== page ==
Tyndale never had the satisfaction of completing his English Bible; but during his imprisonment, he may have learned that a complete translation, based largely upon his own, had actually been produced. The credit for this achievement, the first complete printed English Bible, is due to Miles Coverdale (1488-1569), afterward bishop of Exeter (1551-1553).

The details of its production are obscure. Coverdale met Tyndale in Hamburg, Germany in 1529, and is said to have assisted him in the translation of the Pentateuch. His own work was done under the patronage of Oliver Cromwell, who was anxious for the publication of an English Bible; and it was no doubt forwarded by the action of Convocation, which, under Archbishop Cranmer's leading, had petitioned in 1534 for the undertaking of such a work.

Coverdale's Bible was probably printed by Froschover in Zurich, Switzerland and was published at the end of 1535, with a dedication to Henry VIII. By this time, the conditions were more favorable to a Protestant Bible than they had been in 1525. Henry had finally broken with the Pope and had committed himself to the principle of an English Bible. Coverdale's work was accordingly tolerated by authority, and when the second edition of it appeared in 1537 (printed by an English printer, Nycolson of Southwark), it bore on its title-page the words, "Set forth with the King's most gracious license." In licensing Coverdale's translation, King Henry probably did not know how far he was sanctioning the work of Tyndale, which he had previously condemned.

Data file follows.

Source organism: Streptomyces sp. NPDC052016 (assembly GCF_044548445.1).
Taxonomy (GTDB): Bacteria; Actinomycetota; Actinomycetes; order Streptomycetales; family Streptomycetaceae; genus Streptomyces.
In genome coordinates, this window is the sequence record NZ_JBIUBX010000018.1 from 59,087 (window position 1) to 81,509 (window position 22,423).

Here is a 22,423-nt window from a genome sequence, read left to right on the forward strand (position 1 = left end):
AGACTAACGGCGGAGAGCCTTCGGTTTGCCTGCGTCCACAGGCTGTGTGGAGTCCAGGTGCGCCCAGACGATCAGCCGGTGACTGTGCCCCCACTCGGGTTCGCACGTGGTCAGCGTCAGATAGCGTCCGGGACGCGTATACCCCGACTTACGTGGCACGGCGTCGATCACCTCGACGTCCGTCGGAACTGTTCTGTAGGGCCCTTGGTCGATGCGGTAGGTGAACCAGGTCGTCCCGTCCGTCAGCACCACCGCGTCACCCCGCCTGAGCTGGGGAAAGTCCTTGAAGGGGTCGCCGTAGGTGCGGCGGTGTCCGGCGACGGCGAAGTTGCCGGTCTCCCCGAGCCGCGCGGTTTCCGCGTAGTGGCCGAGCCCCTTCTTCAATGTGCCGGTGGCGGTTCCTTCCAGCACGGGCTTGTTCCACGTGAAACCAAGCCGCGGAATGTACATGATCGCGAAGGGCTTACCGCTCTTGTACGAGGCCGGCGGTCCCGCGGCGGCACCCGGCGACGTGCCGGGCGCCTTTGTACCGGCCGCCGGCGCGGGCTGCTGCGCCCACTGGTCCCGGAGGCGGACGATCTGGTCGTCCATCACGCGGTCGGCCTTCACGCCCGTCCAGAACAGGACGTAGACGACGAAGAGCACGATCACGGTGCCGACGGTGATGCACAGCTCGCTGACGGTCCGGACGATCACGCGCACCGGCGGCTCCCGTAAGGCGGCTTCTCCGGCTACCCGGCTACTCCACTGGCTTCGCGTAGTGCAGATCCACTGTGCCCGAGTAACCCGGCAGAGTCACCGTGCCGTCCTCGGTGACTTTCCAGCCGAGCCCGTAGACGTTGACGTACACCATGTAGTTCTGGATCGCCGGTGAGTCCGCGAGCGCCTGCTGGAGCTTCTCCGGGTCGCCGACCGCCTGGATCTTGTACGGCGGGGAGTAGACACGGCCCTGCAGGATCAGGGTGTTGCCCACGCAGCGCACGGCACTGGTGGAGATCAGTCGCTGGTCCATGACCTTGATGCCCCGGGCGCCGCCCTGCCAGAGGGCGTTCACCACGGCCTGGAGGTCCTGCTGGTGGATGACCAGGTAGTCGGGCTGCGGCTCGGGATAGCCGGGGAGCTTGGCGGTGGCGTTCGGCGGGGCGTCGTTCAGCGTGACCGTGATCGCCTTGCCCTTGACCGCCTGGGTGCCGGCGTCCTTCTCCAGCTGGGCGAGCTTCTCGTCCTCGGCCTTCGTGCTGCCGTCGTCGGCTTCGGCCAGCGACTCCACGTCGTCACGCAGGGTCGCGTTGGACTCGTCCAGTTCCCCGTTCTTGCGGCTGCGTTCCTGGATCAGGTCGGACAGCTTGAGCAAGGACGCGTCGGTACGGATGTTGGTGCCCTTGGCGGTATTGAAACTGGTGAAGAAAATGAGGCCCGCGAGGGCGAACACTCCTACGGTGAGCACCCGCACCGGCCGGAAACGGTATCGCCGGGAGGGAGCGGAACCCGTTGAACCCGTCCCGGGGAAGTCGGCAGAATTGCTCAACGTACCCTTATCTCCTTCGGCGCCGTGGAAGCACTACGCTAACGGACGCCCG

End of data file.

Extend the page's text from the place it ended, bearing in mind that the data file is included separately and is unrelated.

In the New Testament, in particular, Tyndale's version is the basis of Coverdale's, and to a somewhat less extent this is also the case in the Pentateuch and Jonah; but Coverdale revised the work of his predecessor with the help of the Zurich German Bible of Zwingli and others (1524-1529), a Latin version by Pagninus, the Vulgate, and Luther. In his preface, he explicitly disclaims originality as a translator, and there is no sign that he made any noticeable use of the Greek and Hebrew; but he used the available Latin, German, and English versions with judgment. In the parts of the Old Testament which Tyndale had not published he appears to have translated mainly from the Zurich Bible. [Coverdale's Bible of 1535 was reprinted by Bagster, 1838.]

In one respect Coverdale's Bible was groundbreaking, namely, in the arrangement of the books of the. It is to Tyndale's example, no doubt, that the action of Coverdale is due. His Bible is divided into six parts -- (1) Pentateuch; (2) Joshua -- Esther; (3) Job -- "Solomon's Balettes" (i.e. Canticles); (4) Prophets; (5) "Apocrypha, the books and treatises which among the fathers of old are not reckoned to be of like authority with the other books of the Bible, neither are they found in the canon of the Hebrew"; (6) the New Testament. This represents the view generally taken by the Reformers, both in Germany and in England, and so far as concerns the English Bible, Coverdale's example was decisive.